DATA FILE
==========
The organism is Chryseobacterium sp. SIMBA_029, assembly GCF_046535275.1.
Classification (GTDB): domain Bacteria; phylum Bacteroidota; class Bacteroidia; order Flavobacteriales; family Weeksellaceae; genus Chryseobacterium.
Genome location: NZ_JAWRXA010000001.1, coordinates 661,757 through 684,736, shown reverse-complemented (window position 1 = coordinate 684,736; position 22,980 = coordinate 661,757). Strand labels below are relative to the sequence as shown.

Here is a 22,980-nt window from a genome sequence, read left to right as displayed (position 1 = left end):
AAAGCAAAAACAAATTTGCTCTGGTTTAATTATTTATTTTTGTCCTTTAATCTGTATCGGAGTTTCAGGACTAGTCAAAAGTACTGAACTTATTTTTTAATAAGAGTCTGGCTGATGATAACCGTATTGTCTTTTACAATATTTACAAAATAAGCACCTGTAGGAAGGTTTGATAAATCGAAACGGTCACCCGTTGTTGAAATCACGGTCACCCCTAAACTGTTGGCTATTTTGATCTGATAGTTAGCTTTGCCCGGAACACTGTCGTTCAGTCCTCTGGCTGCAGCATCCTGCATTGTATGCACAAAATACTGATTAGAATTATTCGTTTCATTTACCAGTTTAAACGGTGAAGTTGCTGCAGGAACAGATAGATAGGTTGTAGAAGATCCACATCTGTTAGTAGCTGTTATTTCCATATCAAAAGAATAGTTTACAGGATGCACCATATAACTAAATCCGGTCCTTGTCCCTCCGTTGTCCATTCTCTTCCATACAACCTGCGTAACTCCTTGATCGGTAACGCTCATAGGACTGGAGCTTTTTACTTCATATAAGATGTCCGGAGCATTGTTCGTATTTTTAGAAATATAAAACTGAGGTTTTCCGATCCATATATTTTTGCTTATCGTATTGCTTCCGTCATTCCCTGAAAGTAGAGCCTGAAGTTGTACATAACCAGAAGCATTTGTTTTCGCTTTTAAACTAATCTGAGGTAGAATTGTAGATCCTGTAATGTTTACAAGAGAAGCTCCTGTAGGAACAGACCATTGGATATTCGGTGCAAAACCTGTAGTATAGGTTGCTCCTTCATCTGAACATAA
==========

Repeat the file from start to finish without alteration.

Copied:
The organism is Chryseobacterium sp. SIMBA_029, assembly GCF_046535275.1.
Classification (GTDB): domain Bacteria; phylum Bacteroidota; class Bacteroidia; order Flavobacteriales; family Weeksellaceae; genus Chryseobacterium.
Genome location: NZ_JAWRXA010000001.1, coordinates 661,757 through 684,736, shown reverse-complemented (window position 1 = coordinate 684,736; position 22,980 = coordinate 661,757). Strand labels below are relative to the sequence as shown.

Here is a 22,980-nt window from a genome sequence, read left to right as displayed (position 1 = left end):
AAAGCAAAAACAAATTTGCTCTGGTTTAATTATTTATTTTTGTCCTTTAATCTGTATCGGAGTTTCAGGACTAGTCAAAAGTACTGAACTTATTTTTTAATAAGAGTCTGGCTGATGATAACCGTATTGTCTTTTACAATATTTACAAAATAAGCACCTGTAGGAAGGTTTGATAAATCGAAACGGTCACCCGTTGTTGAAATCACGGTCACCCCTAAACTGTTGGCTATTTTGATCTGATAGTTAGCTTTGCCCGGAACACTGTCGTTCAGTCCTCTGGCTGCAGCATCCTGCATTGTATGCACAAAATACTGATTAGAATTATTCGTTTCATTTACCAGTTTAAACGGTGAAGTTGCTGCAGGAACAGATAGATAGGTTGTAGAAGATCCACATCTGTTAGTAGCTGTTATTTCCATATCAAAAGAATAGTTTACAGGATGCACCATATAACTAAATCCGGTCCTTGTCCCTCCGTTGTCCATTCTCTTCCATACAACCTGCGTAACTCCTTGATCGGTAACGCTCATAGGACTGGAGCTTTTTACTTCATATAAGATGTCCGGAGCATTGTTCGTATTTTTAGAAATATAAAACTGAGGTTTTCCGATCCATATATTTTTGCTTATCGTATTGCTTCCGTCATTCCCTGAAAGTAGAGCCTGAAGTTGTACATAACCAGAAGCATTTGTTTTCGCTTTTAAACTAATCTGAGGTAGAATTGTAGATCCTGTAATGTTTACAAGAGAAGCTCCTGTAGGAACAGACCATTGGATATTCGGTGCAAAACCTGTAGTATAGGTTGCTCCTTCATCTGAACATAA